When Merrill Lynch snuck in $4 billion in executive bonuses just before its sale to Bank of America, nearly everyone I spoke with said that while the move was despicable, there wasn’t anything anyone could do. Taxpayers aren’t shareholders of Merrill, and they had to just stand by and watch.
New York Attorney General Andrew Cuomo apparently doesn’t think so. Cuomo plans to go after those bonuses and try to get the money back, Bloomberg says.
The attorney general’s office is looking at whether the companies’ shareholders had all necessary information about Merrill’s finances and whether federal bail-out loans to Bank of America were used properly.
“No longer will this country stand for wasteful spending of tax dollars on bonuses for executives whose companies have taken huge losses and required taxpayer bailouts,” Cuomo said today in a statement about bonuses paid at Wall Street firms that received funds from the Troubled Asset Relief Program or TARP.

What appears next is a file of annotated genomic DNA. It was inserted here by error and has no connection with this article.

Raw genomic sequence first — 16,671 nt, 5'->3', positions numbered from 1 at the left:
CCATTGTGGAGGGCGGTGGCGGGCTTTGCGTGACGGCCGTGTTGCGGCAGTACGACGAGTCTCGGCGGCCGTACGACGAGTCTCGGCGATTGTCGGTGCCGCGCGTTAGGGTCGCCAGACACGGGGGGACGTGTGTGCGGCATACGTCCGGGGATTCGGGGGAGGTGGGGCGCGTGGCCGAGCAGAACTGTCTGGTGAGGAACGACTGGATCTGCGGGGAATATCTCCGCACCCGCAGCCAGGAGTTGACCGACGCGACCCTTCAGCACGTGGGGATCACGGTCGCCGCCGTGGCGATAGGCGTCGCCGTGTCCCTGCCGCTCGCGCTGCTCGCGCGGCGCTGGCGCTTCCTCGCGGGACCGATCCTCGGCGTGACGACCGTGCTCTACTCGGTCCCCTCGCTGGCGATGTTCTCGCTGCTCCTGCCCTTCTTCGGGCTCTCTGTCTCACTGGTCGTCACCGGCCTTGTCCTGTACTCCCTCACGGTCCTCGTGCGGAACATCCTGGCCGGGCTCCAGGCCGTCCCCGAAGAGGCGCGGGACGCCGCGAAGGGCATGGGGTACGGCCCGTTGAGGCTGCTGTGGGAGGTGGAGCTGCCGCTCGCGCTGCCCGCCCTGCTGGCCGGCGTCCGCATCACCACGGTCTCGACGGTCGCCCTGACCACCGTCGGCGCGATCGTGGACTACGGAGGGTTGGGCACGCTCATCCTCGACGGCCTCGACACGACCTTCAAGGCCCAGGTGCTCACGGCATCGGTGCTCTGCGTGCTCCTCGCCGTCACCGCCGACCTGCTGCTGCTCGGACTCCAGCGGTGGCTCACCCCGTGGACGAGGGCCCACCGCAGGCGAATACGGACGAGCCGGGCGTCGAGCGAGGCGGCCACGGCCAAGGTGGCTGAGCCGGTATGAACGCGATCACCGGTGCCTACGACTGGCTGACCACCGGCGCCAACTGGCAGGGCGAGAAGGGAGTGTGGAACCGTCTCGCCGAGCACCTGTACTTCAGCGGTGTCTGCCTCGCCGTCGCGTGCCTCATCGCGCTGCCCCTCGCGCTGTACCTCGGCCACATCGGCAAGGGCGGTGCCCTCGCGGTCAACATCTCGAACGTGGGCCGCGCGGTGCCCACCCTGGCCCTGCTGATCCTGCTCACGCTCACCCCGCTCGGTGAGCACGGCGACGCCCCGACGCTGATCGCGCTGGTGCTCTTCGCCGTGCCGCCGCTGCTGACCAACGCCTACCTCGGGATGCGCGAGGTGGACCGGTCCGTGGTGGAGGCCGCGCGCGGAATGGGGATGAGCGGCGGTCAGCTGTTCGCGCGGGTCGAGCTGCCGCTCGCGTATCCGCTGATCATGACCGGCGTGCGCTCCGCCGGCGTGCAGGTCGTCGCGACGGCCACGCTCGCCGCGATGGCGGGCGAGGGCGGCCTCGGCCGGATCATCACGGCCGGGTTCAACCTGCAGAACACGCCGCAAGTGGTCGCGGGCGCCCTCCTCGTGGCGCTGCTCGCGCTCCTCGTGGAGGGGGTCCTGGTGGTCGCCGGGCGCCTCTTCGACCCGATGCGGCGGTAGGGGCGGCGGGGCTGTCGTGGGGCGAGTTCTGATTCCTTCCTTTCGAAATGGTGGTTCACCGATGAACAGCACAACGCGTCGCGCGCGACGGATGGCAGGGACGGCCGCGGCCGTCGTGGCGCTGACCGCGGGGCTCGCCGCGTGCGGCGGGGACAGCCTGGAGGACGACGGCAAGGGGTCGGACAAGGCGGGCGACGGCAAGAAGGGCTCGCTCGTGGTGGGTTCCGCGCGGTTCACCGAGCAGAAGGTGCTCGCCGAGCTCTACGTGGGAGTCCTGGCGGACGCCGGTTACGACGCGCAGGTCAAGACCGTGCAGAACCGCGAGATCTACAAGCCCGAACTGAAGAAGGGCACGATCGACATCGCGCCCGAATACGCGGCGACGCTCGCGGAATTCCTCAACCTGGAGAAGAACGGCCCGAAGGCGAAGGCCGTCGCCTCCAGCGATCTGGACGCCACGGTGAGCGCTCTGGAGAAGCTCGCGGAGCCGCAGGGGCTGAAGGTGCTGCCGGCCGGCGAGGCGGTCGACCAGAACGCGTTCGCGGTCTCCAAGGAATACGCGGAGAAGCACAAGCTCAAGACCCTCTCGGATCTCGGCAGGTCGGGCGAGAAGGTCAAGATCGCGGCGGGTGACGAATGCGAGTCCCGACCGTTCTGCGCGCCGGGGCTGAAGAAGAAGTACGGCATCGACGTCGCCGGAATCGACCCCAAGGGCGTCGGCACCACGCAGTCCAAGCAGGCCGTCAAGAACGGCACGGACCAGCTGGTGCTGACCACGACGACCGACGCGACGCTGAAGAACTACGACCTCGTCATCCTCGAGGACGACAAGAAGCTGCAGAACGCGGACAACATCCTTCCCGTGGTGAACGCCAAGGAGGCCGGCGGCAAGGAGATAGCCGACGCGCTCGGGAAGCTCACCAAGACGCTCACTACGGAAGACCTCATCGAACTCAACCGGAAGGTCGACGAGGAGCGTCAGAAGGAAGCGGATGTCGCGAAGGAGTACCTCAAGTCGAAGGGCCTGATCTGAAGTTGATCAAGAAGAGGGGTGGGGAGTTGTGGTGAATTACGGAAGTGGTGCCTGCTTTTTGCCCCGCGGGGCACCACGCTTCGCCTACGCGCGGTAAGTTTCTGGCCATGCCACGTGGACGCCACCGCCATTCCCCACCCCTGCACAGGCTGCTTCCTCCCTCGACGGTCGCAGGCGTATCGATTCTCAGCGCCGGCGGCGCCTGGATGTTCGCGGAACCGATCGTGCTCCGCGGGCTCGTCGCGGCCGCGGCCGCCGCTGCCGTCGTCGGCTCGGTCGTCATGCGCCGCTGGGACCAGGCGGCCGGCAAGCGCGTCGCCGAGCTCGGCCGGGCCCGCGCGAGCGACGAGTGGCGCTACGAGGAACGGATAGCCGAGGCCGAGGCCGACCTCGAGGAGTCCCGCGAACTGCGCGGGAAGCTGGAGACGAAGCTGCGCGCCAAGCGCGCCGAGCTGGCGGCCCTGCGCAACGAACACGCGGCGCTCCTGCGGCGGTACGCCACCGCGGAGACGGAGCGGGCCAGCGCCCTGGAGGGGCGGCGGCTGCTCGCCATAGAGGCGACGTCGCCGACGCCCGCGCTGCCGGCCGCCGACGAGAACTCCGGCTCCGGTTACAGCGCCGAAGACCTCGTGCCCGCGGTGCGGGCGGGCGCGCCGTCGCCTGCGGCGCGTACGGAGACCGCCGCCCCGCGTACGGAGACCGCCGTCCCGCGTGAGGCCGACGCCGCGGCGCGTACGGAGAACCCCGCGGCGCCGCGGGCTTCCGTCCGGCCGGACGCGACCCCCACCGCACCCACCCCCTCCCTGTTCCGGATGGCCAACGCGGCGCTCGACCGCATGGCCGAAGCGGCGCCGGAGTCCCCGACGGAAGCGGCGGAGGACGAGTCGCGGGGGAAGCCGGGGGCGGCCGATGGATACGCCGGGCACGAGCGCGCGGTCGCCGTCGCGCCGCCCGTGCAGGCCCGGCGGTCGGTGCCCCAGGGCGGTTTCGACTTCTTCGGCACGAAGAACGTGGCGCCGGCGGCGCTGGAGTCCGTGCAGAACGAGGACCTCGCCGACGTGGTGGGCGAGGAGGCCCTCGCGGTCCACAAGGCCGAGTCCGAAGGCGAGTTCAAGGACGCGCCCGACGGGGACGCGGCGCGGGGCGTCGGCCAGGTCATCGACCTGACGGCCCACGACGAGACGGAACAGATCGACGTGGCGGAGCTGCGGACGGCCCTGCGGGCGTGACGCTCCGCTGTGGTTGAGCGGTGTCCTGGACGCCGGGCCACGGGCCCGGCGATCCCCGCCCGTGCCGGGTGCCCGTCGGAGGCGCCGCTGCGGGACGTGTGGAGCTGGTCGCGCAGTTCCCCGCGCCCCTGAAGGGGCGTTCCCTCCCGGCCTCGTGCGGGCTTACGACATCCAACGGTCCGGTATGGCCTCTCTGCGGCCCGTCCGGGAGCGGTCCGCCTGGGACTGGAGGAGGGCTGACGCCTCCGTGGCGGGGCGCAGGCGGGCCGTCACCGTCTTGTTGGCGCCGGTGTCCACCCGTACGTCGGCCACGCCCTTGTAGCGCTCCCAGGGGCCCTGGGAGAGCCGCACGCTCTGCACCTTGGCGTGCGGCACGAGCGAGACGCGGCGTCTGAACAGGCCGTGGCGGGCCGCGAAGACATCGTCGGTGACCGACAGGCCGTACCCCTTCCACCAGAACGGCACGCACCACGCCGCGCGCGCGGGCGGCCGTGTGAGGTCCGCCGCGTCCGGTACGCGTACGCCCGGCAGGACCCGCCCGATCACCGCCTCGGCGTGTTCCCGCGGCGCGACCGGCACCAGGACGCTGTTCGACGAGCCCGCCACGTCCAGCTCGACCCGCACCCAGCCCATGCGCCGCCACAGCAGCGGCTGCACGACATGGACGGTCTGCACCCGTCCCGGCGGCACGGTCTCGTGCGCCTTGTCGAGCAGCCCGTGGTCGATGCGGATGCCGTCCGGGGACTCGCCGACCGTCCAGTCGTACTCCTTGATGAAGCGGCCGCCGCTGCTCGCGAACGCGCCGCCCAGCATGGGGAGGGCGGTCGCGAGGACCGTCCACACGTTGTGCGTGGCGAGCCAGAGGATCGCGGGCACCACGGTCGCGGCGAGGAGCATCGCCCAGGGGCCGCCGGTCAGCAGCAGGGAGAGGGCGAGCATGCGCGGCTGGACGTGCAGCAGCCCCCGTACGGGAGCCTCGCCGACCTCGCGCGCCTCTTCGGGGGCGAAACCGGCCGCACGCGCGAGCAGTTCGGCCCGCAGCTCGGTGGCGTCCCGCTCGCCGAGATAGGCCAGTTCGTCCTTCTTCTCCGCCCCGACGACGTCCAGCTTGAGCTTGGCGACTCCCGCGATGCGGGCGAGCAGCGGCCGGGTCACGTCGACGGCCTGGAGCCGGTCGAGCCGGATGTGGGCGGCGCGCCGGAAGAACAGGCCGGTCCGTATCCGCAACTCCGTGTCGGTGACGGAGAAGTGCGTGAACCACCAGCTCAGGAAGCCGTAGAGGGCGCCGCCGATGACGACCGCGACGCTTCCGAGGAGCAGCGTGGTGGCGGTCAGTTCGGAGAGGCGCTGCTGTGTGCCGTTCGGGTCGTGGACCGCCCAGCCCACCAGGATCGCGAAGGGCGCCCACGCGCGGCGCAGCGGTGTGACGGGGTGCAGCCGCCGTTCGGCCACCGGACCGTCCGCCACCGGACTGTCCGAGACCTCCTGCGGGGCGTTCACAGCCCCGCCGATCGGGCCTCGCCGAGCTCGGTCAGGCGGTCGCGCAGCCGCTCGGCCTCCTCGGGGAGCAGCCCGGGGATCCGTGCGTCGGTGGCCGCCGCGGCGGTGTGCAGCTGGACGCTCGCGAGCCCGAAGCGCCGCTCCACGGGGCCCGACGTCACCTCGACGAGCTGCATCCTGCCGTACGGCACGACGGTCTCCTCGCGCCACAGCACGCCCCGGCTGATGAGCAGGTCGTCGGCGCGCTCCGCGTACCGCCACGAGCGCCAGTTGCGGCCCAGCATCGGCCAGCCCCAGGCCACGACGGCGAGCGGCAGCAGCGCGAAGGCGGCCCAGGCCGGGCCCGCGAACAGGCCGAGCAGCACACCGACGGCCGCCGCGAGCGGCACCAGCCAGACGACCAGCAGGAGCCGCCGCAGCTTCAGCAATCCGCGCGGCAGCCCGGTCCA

I’m not sure what legal standing Cuomo has to demand the money back. Mabye the TARP money strengthens his case. Regardless, he most certainly can win based on the pressure of public opinion, and the growing anger over the kind of Wall Street antics that would have been shrugged off just a few years ago. Banks might give bonuses back not because they have to, under the law, but for the public relations aspect of it all– especially if they plan to come back and ask for yet more money from an increasingly angry public.
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